We are trying to understand the basis for a form of short-term synaptic plasticity called facilitation. During a train of presynaptic action potentials, successive postsynaptic responses increase due to an increase in transmitter release per spike. This effect rises with time constants of 30 and 300 ms, and decays with similar time constants after the last spike in the train (when measured by single test spikes at later intervals). Katz & Miledi (1968) showed that facilitation requires Ca entry, and proposed that it is a simple consequence of the highly cooperative action of 4 Ca ions binding at the site causing exocytosis combined with residual Ca remaining present during the facilitation period adding to the transient rise in [Ca] in an action potential. However, this simple model cannot account for the large magnitude of facilitation (several fold increase for a few spikes) in the face of a very small increase in the rate of secretion during the facilitation period. Yamada & Zucker (1992) and Bertram, Sherman & Stanley (1996) proposed that Ca acts at distinct facilitation sites, with slow unbinding kinetics determining the time constants of facilitation. However, Kamiya & Zucker (1994) found that rapid reduction of residual Ca by photolytic release of a presynaptic Ca buffer rapidly eliminated facilitation, implying that a small residual Ca (less than 1 µM) acts with fast kinetics and high affinity to strongly facilitate release elicited by local brief rises in [Ca] to about 100 µM. And Atluri & Regehr (1996) found that facilitation has intrinsic kinetics of tens of ms, and is normally rate limited by equilibrium reaction of low levels of residual Ca.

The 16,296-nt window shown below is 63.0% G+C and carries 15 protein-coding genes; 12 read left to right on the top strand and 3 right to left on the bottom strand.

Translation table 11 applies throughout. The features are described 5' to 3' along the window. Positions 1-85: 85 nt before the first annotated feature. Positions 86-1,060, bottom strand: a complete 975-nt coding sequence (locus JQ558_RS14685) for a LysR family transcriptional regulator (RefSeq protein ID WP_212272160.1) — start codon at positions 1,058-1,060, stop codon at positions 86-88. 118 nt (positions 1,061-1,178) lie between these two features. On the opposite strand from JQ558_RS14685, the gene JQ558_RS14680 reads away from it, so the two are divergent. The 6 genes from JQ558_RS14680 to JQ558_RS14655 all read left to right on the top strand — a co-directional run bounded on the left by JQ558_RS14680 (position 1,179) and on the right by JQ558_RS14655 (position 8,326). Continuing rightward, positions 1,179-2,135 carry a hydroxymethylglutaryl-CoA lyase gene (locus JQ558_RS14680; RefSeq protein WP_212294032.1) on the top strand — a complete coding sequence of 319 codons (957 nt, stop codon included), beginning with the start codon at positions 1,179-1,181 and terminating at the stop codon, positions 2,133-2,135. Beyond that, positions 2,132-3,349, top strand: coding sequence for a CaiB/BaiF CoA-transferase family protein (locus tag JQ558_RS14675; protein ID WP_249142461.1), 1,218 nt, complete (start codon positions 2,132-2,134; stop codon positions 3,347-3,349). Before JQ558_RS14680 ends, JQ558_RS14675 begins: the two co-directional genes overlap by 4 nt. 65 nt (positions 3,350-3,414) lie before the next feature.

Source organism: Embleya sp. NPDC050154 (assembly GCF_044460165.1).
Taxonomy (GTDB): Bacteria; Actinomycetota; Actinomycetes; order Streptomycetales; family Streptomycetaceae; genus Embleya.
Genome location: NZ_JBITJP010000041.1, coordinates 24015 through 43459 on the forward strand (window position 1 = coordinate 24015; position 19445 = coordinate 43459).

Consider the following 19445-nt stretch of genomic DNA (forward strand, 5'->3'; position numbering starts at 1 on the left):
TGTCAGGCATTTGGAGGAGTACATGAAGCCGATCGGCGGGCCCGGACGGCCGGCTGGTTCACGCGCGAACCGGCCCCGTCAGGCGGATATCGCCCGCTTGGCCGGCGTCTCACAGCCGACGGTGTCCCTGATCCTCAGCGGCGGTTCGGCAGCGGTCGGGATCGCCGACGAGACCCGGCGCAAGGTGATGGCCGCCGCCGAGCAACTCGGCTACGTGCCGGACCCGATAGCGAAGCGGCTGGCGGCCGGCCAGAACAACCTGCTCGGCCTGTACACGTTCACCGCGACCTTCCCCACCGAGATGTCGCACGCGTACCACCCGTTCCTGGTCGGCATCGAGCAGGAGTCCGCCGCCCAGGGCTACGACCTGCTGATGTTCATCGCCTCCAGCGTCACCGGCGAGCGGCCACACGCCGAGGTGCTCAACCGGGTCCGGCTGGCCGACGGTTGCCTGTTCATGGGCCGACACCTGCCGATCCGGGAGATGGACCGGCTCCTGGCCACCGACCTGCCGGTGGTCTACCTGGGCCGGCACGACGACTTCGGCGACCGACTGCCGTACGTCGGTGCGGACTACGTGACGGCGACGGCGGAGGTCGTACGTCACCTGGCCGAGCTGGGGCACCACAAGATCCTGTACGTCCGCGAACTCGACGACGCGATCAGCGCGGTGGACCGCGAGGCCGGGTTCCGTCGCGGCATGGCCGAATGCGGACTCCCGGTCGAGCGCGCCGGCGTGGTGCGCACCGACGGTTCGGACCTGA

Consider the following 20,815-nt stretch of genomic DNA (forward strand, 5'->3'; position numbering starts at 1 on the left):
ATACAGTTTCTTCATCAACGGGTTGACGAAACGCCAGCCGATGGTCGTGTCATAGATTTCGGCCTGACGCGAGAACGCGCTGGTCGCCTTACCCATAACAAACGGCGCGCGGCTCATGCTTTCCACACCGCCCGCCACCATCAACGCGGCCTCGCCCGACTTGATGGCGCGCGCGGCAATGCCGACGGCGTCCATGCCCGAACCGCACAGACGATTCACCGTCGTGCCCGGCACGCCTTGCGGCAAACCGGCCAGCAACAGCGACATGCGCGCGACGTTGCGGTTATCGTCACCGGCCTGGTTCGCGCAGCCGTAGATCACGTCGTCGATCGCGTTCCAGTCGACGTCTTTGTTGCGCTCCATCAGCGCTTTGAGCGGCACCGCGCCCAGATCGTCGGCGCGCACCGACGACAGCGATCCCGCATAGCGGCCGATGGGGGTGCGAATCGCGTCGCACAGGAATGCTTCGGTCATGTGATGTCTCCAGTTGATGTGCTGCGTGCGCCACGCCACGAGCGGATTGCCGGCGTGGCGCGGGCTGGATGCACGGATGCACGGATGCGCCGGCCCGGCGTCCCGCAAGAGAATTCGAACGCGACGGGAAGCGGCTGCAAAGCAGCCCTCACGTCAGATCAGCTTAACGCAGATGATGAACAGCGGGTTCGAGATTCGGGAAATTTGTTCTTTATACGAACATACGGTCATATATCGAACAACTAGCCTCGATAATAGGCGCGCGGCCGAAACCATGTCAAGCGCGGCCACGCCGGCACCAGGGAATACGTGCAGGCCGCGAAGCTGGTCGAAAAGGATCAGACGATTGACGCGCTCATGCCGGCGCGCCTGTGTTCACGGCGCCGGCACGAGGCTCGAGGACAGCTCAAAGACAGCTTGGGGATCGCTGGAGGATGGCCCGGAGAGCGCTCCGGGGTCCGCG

We are using simulations of Ca dynamics in the active zone and models of reaction schemes to search for possible models of facilitation. Ca enters presynaptic boutons through an array of Ca channels in active zones on the presynaptic surface, and diffuses in three dimensions into the bouton. Numerical simulations involve solution of the diffusion equation, with mobile and immobile presynaptic buffers, and surface extrusion of Ca by pumps, to produce a spatio-temporal profile of [Ca] during and after a short train of action potentials. A facilitation site with kinetics and affinities consistent with experimental results at the same location as the exocytosis binding site (20 nm from the nearest open Ca channel) is saturated by each action potential, and cannot cause facilitation. But such a site located 60 nm away produces facilitation similar to what is observed experimentally. This distance may reflect the mean free path of Ca ions from the nearest open Ca channel to a physically obscured binding site on the backside of the proteins that dock vesicles to release sites.
This is joint work with Thomas Schlumpberger.
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